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2004 Outback Wagon, 2.5, 4EAT, All weather package.
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Make sure you have factory undercoating and it is will in tact, there are no holes, etc. The factory undercoating is still holding up pretty well on my '04, but I still get it oil coated ever year. Yes, OIL coated. Oil is the water's natural enemy and will prevent the water from accumulating with the salt and causing rust. Oil coating is still very big in Canada but not so much in the US for environmental concerns. Having owned some rusty cars in my day, I will never drive a car in the winter again that hasn't been oil coated, even if it is relatively new. Some might say it is overkill, I say an ounce of prevention now goes a long way to avoiding major headaches down the road, especially if you plan on keeping this car for 8-10 years or more.

I would suggest picking up some silicone grease and wiping around the door seals with it. This will help the doors resist the urge to freeze shut.

RainX orange deicer washer fluid is amazing. I suggest you stock up.

AVOID RainX Latitude Wiper Blades. Exorbitantly overpriced garbage. I've had good luck in the past with Anco Contour wiper blades, but YMMV.
 

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2004 Outback Wagon, 2.5, 4EAT, All weather package.
Joined
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1,036 Posts
I agree with the oil coating for salty spots. On the other hand if it's just plain cold, salt won't do much and they won't use it. To the OP- look up average winter temps. If it's 15°F or less, they're not gonna mess with salt.

Good call on the silicone- though I have not found it necessary on newer cars, because the silicone mold release compound from the factory is still there. After 2-3 years it'll need another wipe of it for sure.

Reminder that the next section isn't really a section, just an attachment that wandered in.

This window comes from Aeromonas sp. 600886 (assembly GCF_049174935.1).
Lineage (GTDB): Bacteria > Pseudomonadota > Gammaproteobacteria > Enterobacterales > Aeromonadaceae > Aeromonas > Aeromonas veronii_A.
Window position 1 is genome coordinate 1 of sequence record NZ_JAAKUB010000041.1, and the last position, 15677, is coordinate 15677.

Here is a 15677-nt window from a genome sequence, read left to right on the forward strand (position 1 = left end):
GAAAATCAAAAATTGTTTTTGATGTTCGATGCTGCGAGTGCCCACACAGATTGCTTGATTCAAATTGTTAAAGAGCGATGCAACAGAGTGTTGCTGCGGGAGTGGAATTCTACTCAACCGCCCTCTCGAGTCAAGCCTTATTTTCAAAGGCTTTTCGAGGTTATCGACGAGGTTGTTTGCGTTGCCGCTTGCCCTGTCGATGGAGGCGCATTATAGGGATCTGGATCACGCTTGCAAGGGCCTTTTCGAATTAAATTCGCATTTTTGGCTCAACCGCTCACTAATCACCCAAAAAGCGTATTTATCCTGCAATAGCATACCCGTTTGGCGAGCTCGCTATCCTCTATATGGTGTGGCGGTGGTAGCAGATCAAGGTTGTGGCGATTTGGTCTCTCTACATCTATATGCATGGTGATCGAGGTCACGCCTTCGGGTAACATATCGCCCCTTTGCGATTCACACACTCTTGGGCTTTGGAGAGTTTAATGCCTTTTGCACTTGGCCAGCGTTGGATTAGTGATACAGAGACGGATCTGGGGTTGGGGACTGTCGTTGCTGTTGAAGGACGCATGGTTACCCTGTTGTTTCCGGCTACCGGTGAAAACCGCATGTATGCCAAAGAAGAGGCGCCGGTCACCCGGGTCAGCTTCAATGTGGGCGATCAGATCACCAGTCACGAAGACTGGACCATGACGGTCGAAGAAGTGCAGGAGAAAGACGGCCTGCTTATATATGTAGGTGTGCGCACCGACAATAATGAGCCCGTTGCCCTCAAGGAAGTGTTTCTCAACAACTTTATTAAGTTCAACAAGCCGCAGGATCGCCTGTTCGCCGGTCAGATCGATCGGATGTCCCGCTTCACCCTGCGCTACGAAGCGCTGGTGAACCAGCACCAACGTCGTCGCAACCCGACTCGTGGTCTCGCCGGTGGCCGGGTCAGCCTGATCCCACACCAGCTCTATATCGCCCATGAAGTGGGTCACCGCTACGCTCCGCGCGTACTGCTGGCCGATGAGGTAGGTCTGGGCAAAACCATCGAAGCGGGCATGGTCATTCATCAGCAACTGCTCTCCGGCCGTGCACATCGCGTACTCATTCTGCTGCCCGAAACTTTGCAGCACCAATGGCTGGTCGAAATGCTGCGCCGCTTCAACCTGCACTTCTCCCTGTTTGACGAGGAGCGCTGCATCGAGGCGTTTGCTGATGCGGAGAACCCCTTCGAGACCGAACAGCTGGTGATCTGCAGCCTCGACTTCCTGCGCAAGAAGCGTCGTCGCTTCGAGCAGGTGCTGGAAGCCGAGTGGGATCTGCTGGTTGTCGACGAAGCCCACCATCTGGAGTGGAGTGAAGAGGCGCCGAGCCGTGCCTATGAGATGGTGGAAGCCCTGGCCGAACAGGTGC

I haven't seen that orange washer for anything close to a reasonable price. I feel bad enough paying $1.25/gal for the no-name blue stuff. Much more than that and I wind up making my own.
It really depends on the area. Around where I live when it gets really cold out they use the liquid magnesium chloride "brine", which is much more corrosive than standard sodium chloride. Calcium chloride is still corrosive as well. Now I know in certain areas instead of salting they will just use cinders, gravel and sand. This is **** on the paint but is better for the body to avoid rust. I use the example of oil coating because a friend of mine in Kitchener ON gave me the idea. His mother's car is a '96 Monte Carlo with 200,000 miles plus on it, owned since new. It has also been oil coated every year since new, and underneath if you rub away the oil there is not a spec of rust. It has gotten to the point that the chemicals we use on the road are so corrosive I see cars less than 10 years old with huge rust holes in them. My next door neighbor's '04 Durango already has noticeable rust peaking out from the rear wheel wells. To me that is scary!

I think I usually see the RainX stuff for around ~2 for $5 at Walmart, that is where I usually purchase it. More expensive than the blue but I don't use enough of it for it to really bother me.
 
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